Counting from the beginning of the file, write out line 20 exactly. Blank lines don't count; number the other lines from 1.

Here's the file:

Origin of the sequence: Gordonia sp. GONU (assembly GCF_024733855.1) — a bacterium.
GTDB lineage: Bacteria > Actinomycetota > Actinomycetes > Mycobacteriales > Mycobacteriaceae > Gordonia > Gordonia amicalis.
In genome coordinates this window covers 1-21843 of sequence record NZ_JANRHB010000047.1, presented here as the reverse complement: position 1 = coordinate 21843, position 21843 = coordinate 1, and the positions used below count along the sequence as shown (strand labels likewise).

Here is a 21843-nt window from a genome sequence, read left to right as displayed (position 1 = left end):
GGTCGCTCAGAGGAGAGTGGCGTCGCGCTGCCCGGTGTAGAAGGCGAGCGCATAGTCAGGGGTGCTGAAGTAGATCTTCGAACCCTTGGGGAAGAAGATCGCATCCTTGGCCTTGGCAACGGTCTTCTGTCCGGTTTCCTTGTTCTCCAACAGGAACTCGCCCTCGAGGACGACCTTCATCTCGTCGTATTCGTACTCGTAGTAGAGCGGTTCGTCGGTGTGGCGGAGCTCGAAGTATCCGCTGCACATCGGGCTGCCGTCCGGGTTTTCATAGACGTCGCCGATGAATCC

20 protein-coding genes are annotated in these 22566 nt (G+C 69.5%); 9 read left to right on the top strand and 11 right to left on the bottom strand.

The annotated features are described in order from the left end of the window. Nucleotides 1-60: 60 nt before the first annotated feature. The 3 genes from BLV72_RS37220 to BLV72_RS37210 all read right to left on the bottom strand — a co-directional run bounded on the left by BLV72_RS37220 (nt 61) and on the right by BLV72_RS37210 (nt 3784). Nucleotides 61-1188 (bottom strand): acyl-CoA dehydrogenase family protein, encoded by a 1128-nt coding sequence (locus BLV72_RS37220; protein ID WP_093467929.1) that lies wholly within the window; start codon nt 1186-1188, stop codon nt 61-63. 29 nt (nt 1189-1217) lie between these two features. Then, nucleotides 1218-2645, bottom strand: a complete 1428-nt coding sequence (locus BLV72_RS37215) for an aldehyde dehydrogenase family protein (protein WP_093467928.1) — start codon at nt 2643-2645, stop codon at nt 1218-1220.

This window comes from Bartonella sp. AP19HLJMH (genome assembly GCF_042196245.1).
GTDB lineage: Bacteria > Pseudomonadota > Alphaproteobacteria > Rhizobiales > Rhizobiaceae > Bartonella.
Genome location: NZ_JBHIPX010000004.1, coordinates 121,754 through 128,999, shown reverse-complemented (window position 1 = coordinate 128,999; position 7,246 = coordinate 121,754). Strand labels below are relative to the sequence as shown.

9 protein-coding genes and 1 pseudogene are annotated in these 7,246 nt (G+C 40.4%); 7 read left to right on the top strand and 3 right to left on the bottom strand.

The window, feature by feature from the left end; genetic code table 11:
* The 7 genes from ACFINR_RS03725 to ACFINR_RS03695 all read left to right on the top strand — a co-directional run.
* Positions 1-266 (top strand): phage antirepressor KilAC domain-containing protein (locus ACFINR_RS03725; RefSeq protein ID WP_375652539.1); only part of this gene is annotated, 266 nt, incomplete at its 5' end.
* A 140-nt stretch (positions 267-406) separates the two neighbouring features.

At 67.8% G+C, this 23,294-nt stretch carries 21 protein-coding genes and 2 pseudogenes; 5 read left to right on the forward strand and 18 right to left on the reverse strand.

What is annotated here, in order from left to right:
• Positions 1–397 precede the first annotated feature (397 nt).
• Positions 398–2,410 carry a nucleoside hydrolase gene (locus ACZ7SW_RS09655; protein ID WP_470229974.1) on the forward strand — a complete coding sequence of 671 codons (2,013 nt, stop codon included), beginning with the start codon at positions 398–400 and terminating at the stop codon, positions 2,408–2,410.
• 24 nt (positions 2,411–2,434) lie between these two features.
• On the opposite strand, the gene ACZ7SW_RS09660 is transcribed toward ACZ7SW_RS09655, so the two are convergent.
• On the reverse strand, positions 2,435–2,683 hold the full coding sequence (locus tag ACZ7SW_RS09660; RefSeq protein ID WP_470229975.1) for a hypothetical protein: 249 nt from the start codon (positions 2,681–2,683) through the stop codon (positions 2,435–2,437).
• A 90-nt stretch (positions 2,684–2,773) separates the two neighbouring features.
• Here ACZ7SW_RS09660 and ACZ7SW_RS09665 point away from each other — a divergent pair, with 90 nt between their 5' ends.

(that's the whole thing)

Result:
• 24 nt (positions 2,411–2,434) lie between these two features.